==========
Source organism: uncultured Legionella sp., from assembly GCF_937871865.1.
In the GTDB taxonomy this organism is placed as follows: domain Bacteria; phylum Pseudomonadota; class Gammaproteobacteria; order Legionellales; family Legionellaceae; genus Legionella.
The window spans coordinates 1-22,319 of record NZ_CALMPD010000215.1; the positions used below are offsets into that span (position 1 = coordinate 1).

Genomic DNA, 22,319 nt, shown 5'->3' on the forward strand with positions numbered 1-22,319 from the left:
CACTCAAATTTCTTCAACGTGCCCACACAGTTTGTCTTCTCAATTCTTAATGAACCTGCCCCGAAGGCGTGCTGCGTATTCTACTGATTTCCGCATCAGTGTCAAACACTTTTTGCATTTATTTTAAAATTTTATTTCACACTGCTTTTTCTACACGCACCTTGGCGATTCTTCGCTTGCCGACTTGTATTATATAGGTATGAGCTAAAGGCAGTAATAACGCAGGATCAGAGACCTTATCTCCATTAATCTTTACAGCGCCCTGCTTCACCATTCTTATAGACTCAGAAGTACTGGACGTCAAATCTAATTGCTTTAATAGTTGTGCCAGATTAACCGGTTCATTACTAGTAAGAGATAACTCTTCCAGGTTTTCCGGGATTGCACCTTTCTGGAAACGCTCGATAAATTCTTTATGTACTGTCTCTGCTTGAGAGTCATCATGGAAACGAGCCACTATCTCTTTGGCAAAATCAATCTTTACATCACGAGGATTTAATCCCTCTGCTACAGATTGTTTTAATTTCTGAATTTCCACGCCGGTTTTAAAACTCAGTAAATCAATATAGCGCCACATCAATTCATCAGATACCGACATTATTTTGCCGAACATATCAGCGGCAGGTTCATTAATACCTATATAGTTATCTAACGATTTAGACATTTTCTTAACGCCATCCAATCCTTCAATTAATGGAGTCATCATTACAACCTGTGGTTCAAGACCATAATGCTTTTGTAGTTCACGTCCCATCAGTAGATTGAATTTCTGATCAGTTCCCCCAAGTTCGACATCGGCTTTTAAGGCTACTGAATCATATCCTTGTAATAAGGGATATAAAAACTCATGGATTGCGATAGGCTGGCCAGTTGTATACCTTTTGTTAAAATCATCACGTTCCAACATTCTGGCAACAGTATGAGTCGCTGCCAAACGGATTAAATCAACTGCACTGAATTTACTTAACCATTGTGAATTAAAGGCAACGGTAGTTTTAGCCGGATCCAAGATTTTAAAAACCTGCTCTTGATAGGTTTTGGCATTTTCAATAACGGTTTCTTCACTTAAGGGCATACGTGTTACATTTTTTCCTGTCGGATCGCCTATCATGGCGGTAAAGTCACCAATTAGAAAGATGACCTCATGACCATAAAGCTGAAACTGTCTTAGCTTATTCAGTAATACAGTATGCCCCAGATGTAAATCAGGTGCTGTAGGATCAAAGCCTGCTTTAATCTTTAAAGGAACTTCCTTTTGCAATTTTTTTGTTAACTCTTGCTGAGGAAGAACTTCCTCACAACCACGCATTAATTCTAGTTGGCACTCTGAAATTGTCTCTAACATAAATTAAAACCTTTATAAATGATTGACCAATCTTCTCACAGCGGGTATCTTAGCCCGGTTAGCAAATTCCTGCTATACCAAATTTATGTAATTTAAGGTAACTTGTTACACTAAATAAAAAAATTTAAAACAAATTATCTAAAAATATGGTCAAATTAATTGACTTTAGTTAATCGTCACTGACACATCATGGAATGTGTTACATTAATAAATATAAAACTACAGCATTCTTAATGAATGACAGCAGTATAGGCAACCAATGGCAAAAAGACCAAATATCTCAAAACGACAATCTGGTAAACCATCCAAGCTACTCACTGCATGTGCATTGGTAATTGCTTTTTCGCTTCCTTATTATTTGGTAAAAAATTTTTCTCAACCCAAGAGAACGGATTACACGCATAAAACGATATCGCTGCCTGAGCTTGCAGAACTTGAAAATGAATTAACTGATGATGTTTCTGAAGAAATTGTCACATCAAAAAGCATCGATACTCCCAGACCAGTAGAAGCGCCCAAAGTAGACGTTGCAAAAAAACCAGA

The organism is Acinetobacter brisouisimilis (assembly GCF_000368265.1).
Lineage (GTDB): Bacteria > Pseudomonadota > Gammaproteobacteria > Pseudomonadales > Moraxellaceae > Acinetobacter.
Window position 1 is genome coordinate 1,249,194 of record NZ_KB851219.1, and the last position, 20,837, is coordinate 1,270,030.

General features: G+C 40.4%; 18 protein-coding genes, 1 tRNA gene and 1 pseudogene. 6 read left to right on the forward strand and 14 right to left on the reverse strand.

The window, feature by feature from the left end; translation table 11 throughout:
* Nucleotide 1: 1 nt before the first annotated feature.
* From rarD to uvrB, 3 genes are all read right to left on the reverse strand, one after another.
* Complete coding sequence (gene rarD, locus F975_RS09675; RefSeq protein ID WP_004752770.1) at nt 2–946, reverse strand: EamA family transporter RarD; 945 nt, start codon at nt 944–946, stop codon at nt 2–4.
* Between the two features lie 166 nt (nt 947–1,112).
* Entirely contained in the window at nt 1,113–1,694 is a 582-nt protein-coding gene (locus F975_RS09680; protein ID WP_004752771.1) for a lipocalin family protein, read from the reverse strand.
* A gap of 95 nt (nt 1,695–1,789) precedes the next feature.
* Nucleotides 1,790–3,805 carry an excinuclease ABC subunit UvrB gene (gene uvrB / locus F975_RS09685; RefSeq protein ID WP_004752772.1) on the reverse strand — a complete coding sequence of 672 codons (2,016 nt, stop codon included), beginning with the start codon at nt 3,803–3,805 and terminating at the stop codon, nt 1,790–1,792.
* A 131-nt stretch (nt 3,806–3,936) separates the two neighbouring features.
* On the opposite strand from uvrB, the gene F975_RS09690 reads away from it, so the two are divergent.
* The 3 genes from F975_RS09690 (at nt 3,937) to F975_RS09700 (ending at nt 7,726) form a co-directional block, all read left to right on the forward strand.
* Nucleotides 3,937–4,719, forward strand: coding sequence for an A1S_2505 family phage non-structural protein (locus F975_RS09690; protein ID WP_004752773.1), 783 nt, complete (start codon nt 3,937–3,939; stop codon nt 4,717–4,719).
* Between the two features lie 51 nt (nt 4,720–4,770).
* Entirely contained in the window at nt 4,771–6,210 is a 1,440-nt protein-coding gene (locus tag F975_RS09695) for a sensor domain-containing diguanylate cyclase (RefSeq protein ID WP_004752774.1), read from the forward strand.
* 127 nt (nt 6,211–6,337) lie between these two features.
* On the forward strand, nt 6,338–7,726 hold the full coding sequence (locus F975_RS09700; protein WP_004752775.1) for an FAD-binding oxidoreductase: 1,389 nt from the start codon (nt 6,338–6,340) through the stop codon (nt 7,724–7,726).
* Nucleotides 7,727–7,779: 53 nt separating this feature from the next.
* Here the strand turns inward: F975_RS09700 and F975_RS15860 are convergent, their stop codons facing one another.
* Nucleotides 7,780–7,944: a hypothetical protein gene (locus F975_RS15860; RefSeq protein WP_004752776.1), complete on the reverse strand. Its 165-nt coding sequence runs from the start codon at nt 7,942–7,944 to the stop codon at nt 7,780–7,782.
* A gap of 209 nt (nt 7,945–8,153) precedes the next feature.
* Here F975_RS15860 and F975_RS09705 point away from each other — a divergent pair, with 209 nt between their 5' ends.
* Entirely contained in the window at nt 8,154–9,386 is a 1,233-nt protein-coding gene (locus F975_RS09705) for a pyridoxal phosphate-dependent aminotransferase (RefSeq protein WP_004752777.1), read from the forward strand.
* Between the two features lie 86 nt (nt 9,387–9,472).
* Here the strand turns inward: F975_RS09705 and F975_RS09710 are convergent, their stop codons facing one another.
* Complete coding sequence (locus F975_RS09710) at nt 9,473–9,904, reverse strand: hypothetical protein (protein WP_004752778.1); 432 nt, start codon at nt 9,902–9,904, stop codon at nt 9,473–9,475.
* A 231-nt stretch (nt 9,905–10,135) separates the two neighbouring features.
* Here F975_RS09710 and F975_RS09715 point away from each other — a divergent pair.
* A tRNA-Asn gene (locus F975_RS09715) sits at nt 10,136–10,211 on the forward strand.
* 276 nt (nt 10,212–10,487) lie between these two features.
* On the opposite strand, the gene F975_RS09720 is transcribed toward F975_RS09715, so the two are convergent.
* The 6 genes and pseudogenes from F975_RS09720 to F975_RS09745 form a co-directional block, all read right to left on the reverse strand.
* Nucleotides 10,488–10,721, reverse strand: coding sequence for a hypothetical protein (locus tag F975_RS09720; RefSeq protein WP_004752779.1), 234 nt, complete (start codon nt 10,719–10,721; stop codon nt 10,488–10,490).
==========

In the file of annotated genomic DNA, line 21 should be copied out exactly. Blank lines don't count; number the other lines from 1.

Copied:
* Nucleotides 3,937–4,719, forward strand: coding sequence for an A1S_2505 family phage non-structural protein (locus F975_RS09690; protein ID WP_004752773.1), 783 nt, complete (start codon nt 3,937–3,939; stop codon nt 4,717–4,719).